A voice that weaves worlds

“Satchmo at the Waldorf” is imperfect, but features a singularly stunning performance

Satchmo at the Waldorf,” by Terry Teachout, is a well-meaning play in want of a meaning. That is, it seems to have serious and interesting goals — to humanize the frequently caricatured jazz trumpeter Louis Armstrong and to understand his relationship with his manager, Joe Glaser — but it pursues these goals meanderingly, almost haphazardly, without regard for such dramatic lodestars as conflict and theme.

On stage at the Seacoast Repertory Theatre, the only thing keeping the play from wandering away from the proscenium is the largely riveting and entirely sympathetic performance of the show’s single actor, Lawrence E. Street. Street plays the 70-year-old Armstrong after one of his final performances, at the Waldorf Astoria hotel. He also plays Armstrong’s dyspeptic manager, Glaser, and, in oracular cameos, the jaded genius Miles Davis.

Street is invitingly confidential, impressively supple, and almost faultlessly fair in his characterization. His vocal evocation of these three different figures dazzles, and reminds us that the human voice weaves worlds. Even in the absence of a story worth telling, an idiosyncratic voice transmits its own truth. Armstrong himself knew as much, of course, though he doubtless preferred a good story to boot.


Lawrence E. Street stars as Louis Armstrong, manager Joe Glaser, and Miles Davis. photos by Kathleen Cavalaro

As the play begins, Armstrong is being applauded at the end of an evening show at the Waldorf. He shuffles into our view, his arthritic fingers hooked around his trumpet, his shoulders stooped. He does not speak for what feels like several minutes while he takes a hit from his oxygen tank and settles into his chair, center-stage. This extended silence is the most fraught moment of the show. Eventually he begins to talk, with frequent profanity and ingenuous candor, about his childhood in the Storyville neighborhood of New Orleans; his introduction to the trumpet at the Colored Waif’s Home for Boys; his loss of credibility among black audiences; his perceived inauthenticity; his artistic seriousness; his mortality; and, perhaps most poignantly, his uncertain relationship with Glaser, who has recently died.

Intermittently, the gravel-voiced, avuncular Armstrong is replaced by the shrill, fast-talking Glaser, a mob-connected event promoter who steered Armstrong’s career from 1935 to 1969. Street’s vocal transformation is startling; his Glaser is as frenetic and protean as his Armstrong is contained and self-aware. His physical transition is less vivid, less resolved, but close your eyes and Glaser is there — alive, desperate, conniving, ambitious, deeply flawed — in that voice. Glaser is part father-figure, part cynical opportunist; he admires Armstrong’s guilelessness, but he exploits it, too. Street finds, inhabits, and reveals Glaser’s ambivalent heart.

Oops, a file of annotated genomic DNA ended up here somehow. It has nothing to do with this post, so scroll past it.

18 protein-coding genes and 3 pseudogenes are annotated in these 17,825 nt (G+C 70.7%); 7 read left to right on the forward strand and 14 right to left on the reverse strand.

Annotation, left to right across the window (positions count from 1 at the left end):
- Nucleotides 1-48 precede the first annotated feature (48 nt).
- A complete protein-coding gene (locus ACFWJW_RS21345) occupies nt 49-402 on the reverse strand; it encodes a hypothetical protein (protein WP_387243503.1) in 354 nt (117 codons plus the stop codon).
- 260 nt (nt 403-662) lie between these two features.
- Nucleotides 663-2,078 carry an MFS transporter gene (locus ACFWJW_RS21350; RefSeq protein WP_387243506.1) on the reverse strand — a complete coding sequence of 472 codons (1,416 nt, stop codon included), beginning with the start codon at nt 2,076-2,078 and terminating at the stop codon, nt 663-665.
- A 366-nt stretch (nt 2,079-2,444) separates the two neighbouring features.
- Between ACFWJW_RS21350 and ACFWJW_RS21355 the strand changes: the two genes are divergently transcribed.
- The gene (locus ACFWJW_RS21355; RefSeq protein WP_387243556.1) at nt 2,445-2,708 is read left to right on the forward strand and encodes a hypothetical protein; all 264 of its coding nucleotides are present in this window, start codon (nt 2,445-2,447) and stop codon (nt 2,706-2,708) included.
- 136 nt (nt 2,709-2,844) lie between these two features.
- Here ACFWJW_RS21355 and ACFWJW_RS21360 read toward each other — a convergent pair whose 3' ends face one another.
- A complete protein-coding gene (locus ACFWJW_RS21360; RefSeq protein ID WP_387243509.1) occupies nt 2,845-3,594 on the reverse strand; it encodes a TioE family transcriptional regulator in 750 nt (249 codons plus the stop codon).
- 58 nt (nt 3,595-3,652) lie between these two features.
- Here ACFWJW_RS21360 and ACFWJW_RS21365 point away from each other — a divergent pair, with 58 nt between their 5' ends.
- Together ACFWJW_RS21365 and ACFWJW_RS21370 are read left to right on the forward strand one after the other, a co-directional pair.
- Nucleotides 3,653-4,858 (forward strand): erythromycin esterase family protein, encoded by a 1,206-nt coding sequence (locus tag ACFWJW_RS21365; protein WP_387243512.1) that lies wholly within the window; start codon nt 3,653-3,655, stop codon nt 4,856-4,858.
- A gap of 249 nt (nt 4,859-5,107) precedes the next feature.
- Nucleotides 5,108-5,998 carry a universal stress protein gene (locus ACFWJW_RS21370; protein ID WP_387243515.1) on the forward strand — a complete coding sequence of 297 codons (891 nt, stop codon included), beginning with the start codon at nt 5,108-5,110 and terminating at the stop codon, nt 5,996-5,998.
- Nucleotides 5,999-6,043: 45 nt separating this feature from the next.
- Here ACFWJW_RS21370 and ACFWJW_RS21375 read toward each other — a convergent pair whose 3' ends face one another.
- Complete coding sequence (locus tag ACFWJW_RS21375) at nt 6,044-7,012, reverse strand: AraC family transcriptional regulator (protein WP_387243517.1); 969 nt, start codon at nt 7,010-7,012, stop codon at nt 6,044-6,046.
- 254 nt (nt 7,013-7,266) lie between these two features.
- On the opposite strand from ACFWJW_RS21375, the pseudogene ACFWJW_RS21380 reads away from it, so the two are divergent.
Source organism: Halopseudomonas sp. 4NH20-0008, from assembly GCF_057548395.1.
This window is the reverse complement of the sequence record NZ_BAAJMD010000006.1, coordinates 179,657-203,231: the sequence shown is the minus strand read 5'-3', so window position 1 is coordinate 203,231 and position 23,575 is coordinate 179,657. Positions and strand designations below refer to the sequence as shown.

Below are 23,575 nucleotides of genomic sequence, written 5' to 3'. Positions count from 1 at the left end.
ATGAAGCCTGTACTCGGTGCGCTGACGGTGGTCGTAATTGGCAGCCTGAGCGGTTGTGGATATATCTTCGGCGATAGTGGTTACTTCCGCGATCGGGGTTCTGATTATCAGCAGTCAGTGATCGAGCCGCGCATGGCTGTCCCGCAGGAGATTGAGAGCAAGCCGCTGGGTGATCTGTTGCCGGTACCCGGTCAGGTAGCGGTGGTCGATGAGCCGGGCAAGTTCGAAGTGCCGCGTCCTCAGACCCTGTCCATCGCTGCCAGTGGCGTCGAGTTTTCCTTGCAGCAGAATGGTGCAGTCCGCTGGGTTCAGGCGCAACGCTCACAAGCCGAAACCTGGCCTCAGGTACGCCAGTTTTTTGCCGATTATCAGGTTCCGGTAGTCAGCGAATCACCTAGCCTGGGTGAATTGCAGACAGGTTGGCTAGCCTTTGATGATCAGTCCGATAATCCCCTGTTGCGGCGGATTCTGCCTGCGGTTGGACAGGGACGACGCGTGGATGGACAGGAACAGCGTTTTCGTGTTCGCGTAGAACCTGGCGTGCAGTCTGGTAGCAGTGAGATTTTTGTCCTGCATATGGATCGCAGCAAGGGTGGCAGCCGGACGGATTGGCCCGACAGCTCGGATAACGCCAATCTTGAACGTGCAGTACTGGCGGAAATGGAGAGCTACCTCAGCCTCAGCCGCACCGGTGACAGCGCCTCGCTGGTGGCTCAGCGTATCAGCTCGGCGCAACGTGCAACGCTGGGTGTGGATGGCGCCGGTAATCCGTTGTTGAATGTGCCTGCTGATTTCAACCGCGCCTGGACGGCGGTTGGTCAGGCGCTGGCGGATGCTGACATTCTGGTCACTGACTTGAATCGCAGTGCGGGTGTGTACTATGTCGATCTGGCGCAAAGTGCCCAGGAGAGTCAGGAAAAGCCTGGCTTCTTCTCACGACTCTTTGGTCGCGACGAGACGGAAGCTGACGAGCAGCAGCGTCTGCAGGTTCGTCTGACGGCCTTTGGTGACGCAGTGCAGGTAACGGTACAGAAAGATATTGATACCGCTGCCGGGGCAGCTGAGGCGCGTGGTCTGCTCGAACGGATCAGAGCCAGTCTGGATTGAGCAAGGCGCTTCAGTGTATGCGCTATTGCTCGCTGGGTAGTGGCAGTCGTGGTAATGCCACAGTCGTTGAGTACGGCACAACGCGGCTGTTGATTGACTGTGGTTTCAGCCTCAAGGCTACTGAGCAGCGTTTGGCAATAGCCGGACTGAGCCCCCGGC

And then there are the interjections from Davis, shrouded in scarf and darkness, as judgmental as a god, his voice as wispy and ephemeral as his opinions are incontrovertible. To the saturnine Davis, Armstrong is nothing less than a traitor, a brilliant talent who has surrendered his autonomy to a white manager and his identity to white audiences. Davis finds Armstrong’s onstage persona — the big smile, the trademark handkerchief, the stories of the South — a betrayal, not a personal expression of joy in art.

Street’s sensitive and engaging portrayal of the aging Louis Armstrong … is what really sticks.

Despite the stridency of his opinions, though, it is not clear why Davis is in the play at all. To be sure, his assessment of Armstrong has contributed as much to the popular conception of him as anyone’s, but here it feels undeveloped. Davis appears three times, always chillingly, but his voice doesn’t seem so constant that it should haunt Armstrong like a shadow or a ghost, or that it should muscle its way into this brief narrative. A Davis/Armstrong show might provide rich grist for an exploration of racial stereotype in art, but in “Satchmo at the Waldorf,” this tense relationship is practically a footnote.

This diffusion is the play’s central flaw. The primary conflict of the show is between Armstrong and Glaser, but it is a conflict waged between characters who never confront each other. Such a skirmish, fought as though between two armies on separate battlefields, can only be so captivating. It certainly can never be, in any meaningful sense, dramatic. The play’s secondary conflict is between Armstrong and Davis. Although intrinsically more compelling than the other, it is sketched so hazily that we are forced to infer its terms and its import. There is the potential for the dramatizing of an unusual love triangle, but Teachout lacks the imagination or vocabulary for such allegorical geometry. His work is dully, dutifully factual. It is theater as public service.

Nevertheless, Street’s sensitive and engaging portrayal of the aging Louis Armstrong — bent but unbroken, legendary but still corporeal, essentially happy but deeply disillusioned — is what really sticks. For all of its shortcomings, Teachout’s play does do one thing well: It gives bold actors like Street a platform to show how expansive their artistry can be.

“Satchmo at the Waldorf” runs through Feb. 14 at the Seacoast Repertory Theatre, 125 Bow St., Portsmouth, 603-433-4472. Tickets are $14 to $38. Visit seacoastrep.org.